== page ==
EDITOR’S NOTE: The following letter has been sent to Ontario Premier Dalton McGuinty and is reprinted here at the author’s request.
I am writing to point out a serious error in the environmental requirements for new industrial wind turbine (IWT) projects as laid out in the Green Energy Act. Addressing this flaw has the potential to reduce, at least somewhat, the opposition local landowners have to these projects, and thus this problem requires your immediate attention.
According to the act, turbines are required to be set back a distance of 550 metres from a receptor of noise and vibration (namely a human residence). This means that within a radius of 550 metres around an IWT, no new housing may be constructed. The flaw in the act is that the setback distance is allowed to cross property lines and to fall on land not owned or leased by an IWT farm. This results in an impact to adjacent landowners because the setback restricts them from new residence construction on their lands.
To help you visualize this problem, I would like to give you a fairly tight comparison. In my work as an environmental consultant, I frequently work on environmental assessments for new aggregates operations to fulfill the requirements of the Aggregates Resources Act. Under that act, the setbacks lay out distances pits and quarries must be from neighbouring property lines—not from neighbouring houses. Try to imagine what it would be like to permit a new quarry to go in right on the fence line, allowing the 30-metre setback from the pit face to fall on the neighbour’s property. In the first place, this would put the impacts from the operation (things that are expected within a setback zone, like noise, dust, vibration, etc.) onto the neighbour’s property. Second, it would affect the neighbour’s current and potential land use since some activities, such as crop cultivation, new housing construction, development of a campground, and many other things might no longer be possible where there is dust, noise, etc. The situation is exactly the same with IWTs under the Green Energy Act.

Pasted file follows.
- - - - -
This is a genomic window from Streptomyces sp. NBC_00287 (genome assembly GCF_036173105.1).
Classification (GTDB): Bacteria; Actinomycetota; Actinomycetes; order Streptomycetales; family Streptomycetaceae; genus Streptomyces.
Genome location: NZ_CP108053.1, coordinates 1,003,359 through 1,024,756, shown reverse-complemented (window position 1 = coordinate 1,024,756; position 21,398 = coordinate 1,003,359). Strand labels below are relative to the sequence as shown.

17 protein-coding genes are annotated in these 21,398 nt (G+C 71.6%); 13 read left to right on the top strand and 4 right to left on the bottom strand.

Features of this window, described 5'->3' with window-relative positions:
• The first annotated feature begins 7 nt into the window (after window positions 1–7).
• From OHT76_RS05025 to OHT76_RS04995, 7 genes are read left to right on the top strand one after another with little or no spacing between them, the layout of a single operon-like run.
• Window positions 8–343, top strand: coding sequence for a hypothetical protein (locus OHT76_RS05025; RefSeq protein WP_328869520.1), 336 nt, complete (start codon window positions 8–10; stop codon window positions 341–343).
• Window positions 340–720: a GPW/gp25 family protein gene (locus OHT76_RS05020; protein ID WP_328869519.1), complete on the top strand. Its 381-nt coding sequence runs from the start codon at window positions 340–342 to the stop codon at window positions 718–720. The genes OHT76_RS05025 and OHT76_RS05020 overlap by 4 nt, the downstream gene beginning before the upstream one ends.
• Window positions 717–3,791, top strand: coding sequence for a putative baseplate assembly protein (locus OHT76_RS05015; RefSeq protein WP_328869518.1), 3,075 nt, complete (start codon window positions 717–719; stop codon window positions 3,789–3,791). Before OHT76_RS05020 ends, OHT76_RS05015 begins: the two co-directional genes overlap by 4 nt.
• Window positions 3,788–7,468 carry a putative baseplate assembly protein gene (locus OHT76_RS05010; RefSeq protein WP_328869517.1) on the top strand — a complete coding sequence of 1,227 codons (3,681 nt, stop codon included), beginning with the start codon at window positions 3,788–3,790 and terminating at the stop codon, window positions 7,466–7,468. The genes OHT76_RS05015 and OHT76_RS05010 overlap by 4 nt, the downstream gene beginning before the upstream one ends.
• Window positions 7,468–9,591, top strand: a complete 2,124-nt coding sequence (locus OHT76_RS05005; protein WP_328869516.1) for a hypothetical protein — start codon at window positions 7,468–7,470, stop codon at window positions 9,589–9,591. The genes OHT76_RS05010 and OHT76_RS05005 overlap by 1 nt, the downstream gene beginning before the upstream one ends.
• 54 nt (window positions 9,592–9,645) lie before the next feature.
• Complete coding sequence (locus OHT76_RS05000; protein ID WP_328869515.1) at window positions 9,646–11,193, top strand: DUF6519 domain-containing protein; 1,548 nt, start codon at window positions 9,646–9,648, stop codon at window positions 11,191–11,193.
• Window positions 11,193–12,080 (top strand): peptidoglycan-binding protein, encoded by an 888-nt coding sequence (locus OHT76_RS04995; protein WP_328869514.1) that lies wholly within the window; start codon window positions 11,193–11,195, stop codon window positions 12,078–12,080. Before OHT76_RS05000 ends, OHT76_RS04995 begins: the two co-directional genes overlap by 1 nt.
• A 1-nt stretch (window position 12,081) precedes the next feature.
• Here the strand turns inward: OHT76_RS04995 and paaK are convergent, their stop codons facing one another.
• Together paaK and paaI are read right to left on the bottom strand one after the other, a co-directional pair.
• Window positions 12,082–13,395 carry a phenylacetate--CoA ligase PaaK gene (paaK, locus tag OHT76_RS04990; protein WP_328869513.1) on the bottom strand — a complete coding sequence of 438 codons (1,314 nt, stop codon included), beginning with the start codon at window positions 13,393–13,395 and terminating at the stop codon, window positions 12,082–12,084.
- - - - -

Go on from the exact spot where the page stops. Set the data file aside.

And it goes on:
The point of having a setback distance is to recognize that there are impacts within this zone, to intelligently plan where they occur, and to be able to put them where they do the least damage or have the least effect. To assume that adjacent landowners, without their consent and without financial compensation, should bear the brunt of impacts from IWTs is unfair.
As well, restricting land use also has an effect on the local municipality since new housing construction affects future assessment revenue.
You may think that the application and approvals process for new IWT projects takes all this into consideration. However, it is not realistic during the period of the application to ask landowners to lay out all the intended future uses of their lands possible for the remaining years of their ownership. Picture a man with a five-year-old son. How could he know now whether in 20 years he may want to subdivide the lot and build a house for the grown-up son? In addition, in my experience both in Simcoe County and on Manitoulin Island, even when a new residence is already on the books and brought to the attention of the proponent during the application process, it has ended up coming down to splitting hairs over what exactly is the definition of a residence, how many days it must be occupied, etc. before the residence has the possibility of being taken into consideration.
Rather than continue to cause distress, financial loss, and widespread opposition from local residents and municipalities with IWTs, you should immediately move to amend the Green Energy Act so that the 550-metre setback falls on property owned or leased by the proponent of an IWT project rather than allowing it on adjacent property.
If you have any questions, please feel free to contact me.
Judith Jones, Consulting Biologist
Winter Spider Eco-Consulting, Sheguiandah